Title: Petition of Elenora Knott, 2 June 1862
Date: June 2, 1862
Source Text: A microfilm reproduction of the original document held at the National Archives and Records Administration, Microcopy 520, Reel 4. The original document is held in the Records of the Accounting Officers of the Department of the Treasury, 1775–1978, National Archives and Records Administration, Record Group 217.6.5. Within the National Archives' Archival Description Catalog, see ARC Identifier 4644616 / MLR Number A1 347 (http://arcweb.archives.gov).
Civil War Washington ID: cww.00566
To the Commissioners under the act of Congress approved the 16th of April, 1862, entitled "An act for the release of certain persons held to service or labor in the District of Columbia."
Your Petitioner, Mrs. Ellenora Knott, late of Georgetown, D. C. now of Baltimore, Md. by this her petition in writing, represents and states, that she is a person loyal to the United States, who, at the time of the passage of the said act of Congress, held a claim to service or labor against one female person of African descent of the name of Betsey Wood, for and during the life of said Betsey Wood, and that by said act of Congress said Betsey Wood, was discharged and freed of and from all claim of your petitioner to such service or labor; that at the time of said discharge said Betsey Wood was of the age of about thirty years and of the personal description following:(1) Dark Mullatto, fair looking, stout and well made, about five feet five inches high. She is in good health, and a valuable house servant.
That your petitioner acquired her claim to the
aforesaid service or labor of said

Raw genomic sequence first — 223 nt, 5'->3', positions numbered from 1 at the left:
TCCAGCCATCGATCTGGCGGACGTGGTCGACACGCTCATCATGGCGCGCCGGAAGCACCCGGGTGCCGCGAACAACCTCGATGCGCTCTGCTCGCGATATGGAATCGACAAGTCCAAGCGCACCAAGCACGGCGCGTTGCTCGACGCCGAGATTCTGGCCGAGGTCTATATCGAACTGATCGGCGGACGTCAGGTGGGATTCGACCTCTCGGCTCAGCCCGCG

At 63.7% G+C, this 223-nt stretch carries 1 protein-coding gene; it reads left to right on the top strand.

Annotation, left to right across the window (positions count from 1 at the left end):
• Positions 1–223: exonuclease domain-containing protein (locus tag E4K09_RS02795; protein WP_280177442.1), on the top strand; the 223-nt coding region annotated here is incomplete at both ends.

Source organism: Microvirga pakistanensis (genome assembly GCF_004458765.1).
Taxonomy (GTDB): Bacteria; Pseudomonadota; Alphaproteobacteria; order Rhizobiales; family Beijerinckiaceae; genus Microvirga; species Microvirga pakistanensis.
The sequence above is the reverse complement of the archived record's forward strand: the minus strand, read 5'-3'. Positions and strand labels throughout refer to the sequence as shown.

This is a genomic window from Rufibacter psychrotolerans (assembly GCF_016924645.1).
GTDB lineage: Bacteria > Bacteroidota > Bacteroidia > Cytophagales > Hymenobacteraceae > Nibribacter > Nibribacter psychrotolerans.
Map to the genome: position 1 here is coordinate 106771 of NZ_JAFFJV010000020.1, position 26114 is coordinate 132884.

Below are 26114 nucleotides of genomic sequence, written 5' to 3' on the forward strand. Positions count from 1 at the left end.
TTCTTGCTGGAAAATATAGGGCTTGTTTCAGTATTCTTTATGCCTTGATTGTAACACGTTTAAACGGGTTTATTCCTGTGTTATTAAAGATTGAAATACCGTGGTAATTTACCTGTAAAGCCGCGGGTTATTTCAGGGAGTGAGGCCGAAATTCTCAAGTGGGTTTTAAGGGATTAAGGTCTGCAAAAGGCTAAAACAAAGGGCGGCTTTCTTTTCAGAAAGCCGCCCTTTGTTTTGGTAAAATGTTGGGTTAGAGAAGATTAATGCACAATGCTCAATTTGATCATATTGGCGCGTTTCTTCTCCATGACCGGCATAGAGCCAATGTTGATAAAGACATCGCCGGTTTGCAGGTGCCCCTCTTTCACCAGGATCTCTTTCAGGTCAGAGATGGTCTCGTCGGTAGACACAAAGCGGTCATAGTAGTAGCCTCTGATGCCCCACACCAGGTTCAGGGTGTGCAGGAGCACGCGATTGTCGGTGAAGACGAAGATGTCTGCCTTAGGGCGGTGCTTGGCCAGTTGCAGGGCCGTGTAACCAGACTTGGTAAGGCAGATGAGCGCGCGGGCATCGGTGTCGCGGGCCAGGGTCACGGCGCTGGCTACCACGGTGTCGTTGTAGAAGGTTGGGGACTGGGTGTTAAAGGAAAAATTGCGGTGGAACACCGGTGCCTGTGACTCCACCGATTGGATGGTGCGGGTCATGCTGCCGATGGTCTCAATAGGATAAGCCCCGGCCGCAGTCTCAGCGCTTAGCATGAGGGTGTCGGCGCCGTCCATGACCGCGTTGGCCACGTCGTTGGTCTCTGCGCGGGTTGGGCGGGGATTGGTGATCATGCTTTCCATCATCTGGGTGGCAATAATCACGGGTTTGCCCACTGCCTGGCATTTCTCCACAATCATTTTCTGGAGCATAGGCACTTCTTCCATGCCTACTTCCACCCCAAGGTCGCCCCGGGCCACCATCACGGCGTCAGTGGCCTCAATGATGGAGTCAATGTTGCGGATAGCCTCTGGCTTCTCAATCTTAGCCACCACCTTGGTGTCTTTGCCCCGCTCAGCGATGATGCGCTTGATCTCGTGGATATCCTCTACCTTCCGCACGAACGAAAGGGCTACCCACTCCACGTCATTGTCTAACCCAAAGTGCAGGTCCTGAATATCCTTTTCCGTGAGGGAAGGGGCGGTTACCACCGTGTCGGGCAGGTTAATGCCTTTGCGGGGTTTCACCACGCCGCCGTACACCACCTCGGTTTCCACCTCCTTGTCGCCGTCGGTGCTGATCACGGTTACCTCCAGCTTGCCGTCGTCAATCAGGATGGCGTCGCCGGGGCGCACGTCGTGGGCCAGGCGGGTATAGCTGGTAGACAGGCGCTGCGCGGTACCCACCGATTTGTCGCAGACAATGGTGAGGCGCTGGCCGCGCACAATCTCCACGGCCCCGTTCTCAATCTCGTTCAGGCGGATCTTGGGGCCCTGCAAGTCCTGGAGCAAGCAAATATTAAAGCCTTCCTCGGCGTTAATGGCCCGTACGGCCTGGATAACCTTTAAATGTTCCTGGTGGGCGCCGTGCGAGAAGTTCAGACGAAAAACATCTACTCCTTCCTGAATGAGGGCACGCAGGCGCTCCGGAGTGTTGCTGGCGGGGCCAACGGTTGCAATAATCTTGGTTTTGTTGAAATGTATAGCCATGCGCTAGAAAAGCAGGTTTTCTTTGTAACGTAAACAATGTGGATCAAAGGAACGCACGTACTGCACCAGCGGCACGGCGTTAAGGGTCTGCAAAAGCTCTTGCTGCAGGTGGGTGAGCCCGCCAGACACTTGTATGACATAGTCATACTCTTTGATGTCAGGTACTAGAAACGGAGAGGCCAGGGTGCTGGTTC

Betsey Wood, in manner following:(2)
By purchase from George W. Biscoe
of Georgetown, D.C. on the 9th day of October 1858, for the sum of seven hundred and fifty
dollars, as per Bill of Sale hereunto annexed. Your Petitioner then
determined that when she should be repaid that amount, the said
Betsey should be freed. Betsey
has paid her $176:—therefore
That your petitioner's claim to the service or labor of said
was, at the time of said discharge therefrom, of the value of five hundred & seventy four dollars ($574:) in money,(3)
being the balance after deducting the $176 from the
above $750. Your petitioner considers her worth more than that sum. She is a
valuable house servant, and your Petitioner knows of no moral, mental, or
bodily infirmities to impair her value, and does not believe that any such
Your petitioner hereby declares that she bears true and faithful allegiance to the Government of the United States, and that she has not borne arms against the United States in the present rebellion, nor in any way given aid or comfort thereto.
And your petitioner further states and alleges, that she has not brought said Betsey Wood into the District of Columbia since the passage of said act of Congress; and that, at the time of the passage thereof, said Betsey Wood was held to service or labor therein under and by virtue of your petitioner's claim to such service or labor.